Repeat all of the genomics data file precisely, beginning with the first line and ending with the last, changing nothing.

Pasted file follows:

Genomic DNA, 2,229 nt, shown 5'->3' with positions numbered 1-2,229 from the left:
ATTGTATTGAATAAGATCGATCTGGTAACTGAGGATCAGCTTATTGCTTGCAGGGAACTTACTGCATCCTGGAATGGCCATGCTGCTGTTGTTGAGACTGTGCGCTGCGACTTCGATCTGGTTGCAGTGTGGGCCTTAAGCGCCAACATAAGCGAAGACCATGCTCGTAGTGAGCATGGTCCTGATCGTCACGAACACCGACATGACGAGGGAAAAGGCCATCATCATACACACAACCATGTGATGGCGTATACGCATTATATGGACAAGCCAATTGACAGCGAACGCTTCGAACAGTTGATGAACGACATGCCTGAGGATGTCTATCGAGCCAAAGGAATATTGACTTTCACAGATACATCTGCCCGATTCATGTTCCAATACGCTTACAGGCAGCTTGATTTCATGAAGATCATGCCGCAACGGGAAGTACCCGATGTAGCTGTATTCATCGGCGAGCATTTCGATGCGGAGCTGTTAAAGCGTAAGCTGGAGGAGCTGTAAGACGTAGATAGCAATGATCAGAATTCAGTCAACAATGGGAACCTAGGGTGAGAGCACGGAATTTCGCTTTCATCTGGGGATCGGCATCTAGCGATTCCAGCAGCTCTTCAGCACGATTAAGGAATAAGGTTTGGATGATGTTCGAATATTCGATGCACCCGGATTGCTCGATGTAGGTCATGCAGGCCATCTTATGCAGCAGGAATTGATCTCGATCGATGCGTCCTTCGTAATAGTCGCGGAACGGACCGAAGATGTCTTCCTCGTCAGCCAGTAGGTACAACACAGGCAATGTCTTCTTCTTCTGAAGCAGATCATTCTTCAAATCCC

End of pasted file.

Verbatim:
Genomic DNA, 2,229 nt, shown 5'->3' with positions numbered 1-2,229 from the left:
ATTGTATTGAATAAGATCGATCTGGTAACTGAGGATCAGCTTATTGCTTGCAGGGAACTTACTGCATCCTGGAATGGCCATGCTGCTGTTGTTGAGACTGTGCGCTGCGACTTCGATCTGGTTGCAGTGTGGGCCTTAAGCGCCAACATAAGCGAAGACCATGCTCGTAGTGAGCATGGTCCTGATCGTCACGAACACCGACATGACGAGGGAAAAGGCCATCATCATACACACAACCATGTGATGGCGTATACGCATTATATGGACAAGCCAATTGACAGCGAACGCTTCGAACAGTTGATGAACGACATGCCTGAGGATGTCTATCGAGCCAAAGGAATATTGACTTTCACAGATACATCTGCCCGATTCATGTTCCAATACGCTTACAGGCAGCTTGATTTCATGAAGATCATGCCGCAACGGGAAGTACCCGATGTAGCTGTATTCATCGGCGAGCATTTCGATGCGGAGCTGTTAAAGCGTAAGCTGGAGGAGCTGTAAGACGTAGATAGCAATGATCAGAATTCAGTCAACAATGGGAACCTAGGGTGAGAGCACGGAATTTCGCTTTCATCTGGGGATCGGCATCTAGCGATTCCAGCAGCTCTTCAGCACGATTAAGGAATAAGGTTTGGATGATGTTCGAATATTCGATGCACCCGGATTGCTCGATGTAGGTCATGCAGGCCATCTTATGCAGCAGGAATTGATCTCGATCGATGCGTCCTTCGTAATAGTCGCGGAACGGACCGAAGATGTCTTCCTCGTCAGCCAGTAGGTACAACACAGGCAATGTCTTCTTCTTCTGAAGCAGATCATTCTTCAAATCCC